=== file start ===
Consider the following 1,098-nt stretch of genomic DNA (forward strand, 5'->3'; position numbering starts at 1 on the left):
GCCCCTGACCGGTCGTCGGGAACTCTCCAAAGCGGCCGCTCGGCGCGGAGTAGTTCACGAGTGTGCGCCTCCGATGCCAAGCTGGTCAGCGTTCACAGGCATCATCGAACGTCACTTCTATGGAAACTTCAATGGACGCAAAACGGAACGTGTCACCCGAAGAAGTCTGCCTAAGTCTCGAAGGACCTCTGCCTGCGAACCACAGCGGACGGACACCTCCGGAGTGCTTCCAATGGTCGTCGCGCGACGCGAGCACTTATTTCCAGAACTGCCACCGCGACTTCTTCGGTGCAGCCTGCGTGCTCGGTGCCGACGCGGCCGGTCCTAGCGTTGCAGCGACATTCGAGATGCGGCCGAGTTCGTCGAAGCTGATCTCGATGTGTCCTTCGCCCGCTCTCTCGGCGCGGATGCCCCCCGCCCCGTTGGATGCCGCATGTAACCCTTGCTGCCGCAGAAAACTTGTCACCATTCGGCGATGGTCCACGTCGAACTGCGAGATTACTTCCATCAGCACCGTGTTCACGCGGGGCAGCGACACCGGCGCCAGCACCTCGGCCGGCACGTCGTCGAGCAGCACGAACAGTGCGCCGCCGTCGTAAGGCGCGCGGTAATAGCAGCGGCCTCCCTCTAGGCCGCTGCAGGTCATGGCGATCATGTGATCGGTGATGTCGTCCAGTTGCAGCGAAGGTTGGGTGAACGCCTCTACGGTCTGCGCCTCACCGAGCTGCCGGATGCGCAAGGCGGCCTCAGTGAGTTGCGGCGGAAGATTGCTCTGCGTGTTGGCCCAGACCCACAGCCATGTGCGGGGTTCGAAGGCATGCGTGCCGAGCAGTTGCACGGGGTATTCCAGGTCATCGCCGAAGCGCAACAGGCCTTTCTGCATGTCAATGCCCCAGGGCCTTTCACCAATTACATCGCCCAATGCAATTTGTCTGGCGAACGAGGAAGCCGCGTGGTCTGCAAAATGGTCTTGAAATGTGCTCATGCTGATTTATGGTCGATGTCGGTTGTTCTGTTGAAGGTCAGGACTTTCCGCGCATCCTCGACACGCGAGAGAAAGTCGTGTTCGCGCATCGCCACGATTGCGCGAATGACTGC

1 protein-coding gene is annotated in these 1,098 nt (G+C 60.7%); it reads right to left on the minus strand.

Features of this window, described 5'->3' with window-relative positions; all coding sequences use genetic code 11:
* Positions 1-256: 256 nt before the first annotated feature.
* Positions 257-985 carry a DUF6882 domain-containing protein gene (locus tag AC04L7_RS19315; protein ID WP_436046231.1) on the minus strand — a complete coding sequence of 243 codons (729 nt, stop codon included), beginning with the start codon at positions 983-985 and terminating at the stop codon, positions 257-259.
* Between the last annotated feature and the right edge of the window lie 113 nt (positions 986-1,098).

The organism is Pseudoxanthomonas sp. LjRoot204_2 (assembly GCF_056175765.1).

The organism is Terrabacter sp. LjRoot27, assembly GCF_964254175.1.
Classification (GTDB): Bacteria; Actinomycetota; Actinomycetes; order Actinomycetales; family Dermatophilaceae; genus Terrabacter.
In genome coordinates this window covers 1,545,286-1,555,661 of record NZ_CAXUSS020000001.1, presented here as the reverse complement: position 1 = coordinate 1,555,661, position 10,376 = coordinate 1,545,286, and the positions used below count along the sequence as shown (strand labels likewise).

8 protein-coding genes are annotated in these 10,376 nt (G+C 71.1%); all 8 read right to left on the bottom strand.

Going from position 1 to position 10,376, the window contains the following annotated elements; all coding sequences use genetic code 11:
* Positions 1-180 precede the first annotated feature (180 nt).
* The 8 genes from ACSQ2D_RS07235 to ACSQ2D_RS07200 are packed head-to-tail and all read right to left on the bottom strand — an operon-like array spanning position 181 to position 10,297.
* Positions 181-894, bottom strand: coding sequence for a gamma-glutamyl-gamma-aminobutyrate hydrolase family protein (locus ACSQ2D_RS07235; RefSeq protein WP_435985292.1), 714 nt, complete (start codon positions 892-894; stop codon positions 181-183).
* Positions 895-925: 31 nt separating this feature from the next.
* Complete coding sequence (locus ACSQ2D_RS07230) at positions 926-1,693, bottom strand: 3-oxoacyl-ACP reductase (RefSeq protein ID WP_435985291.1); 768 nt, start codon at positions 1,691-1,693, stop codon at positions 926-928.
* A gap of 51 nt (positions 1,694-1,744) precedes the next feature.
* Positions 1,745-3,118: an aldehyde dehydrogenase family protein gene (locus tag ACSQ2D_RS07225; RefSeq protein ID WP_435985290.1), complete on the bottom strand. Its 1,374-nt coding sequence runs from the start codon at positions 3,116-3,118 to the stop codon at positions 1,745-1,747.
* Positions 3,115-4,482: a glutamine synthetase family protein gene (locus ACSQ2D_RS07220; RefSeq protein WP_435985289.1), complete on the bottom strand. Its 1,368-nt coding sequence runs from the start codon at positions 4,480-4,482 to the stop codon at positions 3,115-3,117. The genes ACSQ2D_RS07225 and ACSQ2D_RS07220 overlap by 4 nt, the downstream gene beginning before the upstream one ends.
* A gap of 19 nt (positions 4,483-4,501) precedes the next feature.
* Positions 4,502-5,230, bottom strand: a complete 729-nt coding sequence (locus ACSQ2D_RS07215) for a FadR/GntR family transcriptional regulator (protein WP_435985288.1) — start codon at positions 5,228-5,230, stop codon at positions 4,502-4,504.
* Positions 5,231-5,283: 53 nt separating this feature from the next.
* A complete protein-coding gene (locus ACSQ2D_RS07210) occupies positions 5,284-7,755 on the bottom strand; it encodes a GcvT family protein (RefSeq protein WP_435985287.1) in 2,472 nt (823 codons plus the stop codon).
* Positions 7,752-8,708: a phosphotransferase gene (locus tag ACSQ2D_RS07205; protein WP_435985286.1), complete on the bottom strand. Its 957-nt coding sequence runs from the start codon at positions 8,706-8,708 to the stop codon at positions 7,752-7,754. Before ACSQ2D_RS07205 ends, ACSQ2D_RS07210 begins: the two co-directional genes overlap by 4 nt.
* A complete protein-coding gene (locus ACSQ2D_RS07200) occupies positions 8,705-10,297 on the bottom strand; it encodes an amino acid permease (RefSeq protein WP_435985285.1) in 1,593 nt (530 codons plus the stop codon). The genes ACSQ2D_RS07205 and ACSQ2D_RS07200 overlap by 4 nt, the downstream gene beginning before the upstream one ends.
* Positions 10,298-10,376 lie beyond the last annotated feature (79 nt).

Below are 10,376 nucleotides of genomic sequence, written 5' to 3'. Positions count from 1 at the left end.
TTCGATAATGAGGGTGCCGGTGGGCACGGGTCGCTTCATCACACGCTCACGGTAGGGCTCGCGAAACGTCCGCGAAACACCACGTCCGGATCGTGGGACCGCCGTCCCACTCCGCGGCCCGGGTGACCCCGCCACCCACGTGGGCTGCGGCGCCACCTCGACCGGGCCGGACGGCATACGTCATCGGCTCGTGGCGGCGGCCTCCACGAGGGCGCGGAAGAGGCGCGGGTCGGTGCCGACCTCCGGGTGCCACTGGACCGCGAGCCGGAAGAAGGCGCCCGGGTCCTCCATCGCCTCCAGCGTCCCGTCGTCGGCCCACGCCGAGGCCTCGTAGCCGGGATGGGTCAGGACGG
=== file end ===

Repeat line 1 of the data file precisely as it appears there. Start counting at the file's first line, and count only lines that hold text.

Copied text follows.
Consider the following 1,098-nt stretch of genomic DNA (forward strand, 5'->3'; position numbering starts at 1 on the left):